Faith No More @ Williamsburg Waterfront July 2, 2010

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I long considered Faith No More a band that was ahead of their time, and thus they never achieved success commensurate with their abilities and influence during their initial run. I’ll even admit that my affection for them was not as great when their albums were new. I came to really enjoy them years later, well after their breakup.

Their openers consisted of Neil Hamburger and Rahzel. Neil Hamburger has a brand of comedy that may not appeal to everyone as much of his set involves him clearing his throat. Rahzel is fantastic for all, not just hip-hop fans. Hearing him on CD or over the net does not do him justice. He did a half-hour set of beatboxing. If I didn’t see it live, I would swear that he was overdubbing or looping parts. He was not. Fans of Tuvan throat singing should take notice.

Faith No More is primarily listed as a heavy metal band. They opened with Reunited by Peach & Herb. They also played Easy and I Started a Joke. It makes for an interesting live show of moshing and very awkward dancing by people who have obviously never danced before. They were spectacular. They were everything I was hoping for and they played all the popular songs (at least popular among their fans). They also played the mega hit that got them national exposure in the first place, Epic. They had plenty of energy and the sound was marvelous.

The show took place on the Williamsburg Waterfront. The backdrop is the Manhattan skyline. It is not a incredibly large venue, like Central Park, but there was a substantial crowd. Other concerts in the series also include Weezer, Damien Marley, and Primus.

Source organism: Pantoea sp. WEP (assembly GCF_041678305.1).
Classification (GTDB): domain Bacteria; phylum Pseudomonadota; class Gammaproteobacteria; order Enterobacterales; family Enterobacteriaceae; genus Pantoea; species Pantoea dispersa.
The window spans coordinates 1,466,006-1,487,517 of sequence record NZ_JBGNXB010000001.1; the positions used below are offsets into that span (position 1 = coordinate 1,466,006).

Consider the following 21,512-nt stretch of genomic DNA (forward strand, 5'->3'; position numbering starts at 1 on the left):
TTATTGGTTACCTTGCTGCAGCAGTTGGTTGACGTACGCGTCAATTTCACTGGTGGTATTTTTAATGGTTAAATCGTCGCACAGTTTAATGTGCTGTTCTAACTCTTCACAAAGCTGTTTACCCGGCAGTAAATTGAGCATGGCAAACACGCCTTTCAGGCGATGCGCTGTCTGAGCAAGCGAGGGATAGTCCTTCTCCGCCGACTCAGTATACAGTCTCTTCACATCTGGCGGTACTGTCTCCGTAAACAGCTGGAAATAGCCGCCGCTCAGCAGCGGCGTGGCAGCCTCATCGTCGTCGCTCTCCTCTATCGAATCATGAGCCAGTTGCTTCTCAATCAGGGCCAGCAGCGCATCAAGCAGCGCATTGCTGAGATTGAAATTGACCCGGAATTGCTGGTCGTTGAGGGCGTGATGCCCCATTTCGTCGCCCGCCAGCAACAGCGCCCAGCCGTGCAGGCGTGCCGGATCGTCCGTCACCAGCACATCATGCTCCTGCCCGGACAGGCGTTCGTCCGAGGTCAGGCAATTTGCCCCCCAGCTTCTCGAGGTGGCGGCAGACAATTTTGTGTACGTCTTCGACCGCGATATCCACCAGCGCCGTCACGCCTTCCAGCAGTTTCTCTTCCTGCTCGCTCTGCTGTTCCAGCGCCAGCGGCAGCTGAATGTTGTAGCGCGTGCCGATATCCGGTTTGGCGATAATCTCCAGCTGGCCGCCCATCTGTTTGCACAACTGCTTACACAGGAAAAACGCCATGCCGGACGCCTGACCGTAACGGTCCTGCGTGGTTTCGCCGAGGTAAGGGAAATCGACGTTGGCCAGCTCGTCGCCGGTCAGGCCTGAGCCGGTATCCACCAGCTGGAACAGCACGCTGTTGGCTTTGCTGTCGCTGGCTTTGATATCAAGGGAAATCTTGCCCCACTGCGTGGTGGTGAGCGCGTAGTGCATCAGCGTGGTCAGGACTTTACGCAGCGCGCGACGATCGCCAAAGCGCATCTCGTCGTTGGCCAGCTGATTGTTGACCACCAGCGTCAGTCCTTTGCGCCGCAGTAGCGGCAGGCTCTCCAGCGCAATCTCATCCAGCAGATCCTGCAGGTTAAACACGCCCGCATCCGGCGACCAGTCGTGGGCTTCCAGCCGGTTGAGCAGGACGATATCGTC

Gig Review: June 25, 2010

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More power! MORE POWER!

It is incredible how much volume you need to sound decent in an open air venue, especially for the bass guitar. When I tuned up and started to warm up, Greg motioned for me to turn up. I stepped on the volume pedal. He motioned again. I increased the master volume on the amplifier. He motioned AGAIN! My eyes got wide. “Really?!?” He nodded in the affirmative. Wow. I could feel the bass rumbling the stage below my feet. It was so loud I could see the notes I was playing.

Nevertheless, the sound off the stage was right. (Check the video.)

This gig was about as perfect as an outdoor gig as possible. It was warm with an occasional cool breeze. Our backdrop was the water and the setting sun. Cue sunset. Start with Shine On You Crazy Diamond.

Here are some pictures from the show:

Created with flickr slideshow from softsea.

When Enough Is Enough